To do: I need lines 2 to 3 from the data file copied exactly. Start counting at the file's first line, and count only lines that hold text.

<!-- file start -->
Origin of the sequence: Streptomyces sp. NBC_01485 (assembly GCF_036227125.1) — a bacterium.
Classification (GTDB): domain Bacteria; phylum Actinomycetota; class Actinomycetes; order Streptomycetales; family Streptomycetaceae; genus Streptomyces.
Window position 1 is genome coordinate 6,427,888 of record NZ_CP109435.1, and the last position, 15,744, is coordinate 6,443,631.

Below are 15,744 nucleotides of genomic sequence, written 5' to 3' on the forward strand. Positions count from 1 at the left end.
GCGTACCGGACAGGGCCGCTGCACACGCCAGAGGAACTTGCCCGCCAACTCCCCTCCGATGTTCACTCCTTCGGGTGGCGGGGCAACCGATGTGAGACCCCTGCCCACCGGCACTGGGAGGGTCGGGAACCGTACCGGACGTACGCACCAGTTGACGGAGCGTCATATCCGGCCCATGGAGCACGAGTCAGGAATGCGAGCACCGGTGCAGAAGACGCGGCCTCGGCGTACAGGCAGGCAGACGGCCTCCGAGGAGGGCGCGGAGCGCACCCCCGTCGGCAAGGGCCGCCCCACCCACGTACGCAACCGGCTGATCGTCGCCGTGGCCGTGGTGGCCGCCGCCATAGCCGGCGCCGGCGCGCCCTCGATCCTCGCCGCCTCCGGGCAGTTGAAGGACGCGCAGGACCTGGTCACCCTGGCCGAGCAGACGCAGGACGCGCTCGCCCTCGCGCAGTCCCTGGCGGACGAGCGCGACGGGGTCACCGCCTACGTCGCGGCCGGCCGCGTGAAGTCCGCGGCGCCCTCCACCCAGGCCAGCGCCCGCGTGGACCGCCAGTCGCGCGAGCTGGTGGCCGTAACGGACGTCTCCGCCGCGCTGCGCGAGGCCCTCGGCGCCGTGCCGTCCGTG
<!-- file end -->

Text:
Classification (GTDB): domain Bacteria; phylum Actinomycetota; class Actinomycetes; order Streptomycetales; family Streptomycetaceae; genus Streptomyces.
Window position 1 is genome coordinate 6,427,888 of record NZ_CP109435.1, and the last position, 15,744, is coordinate 6,443,631.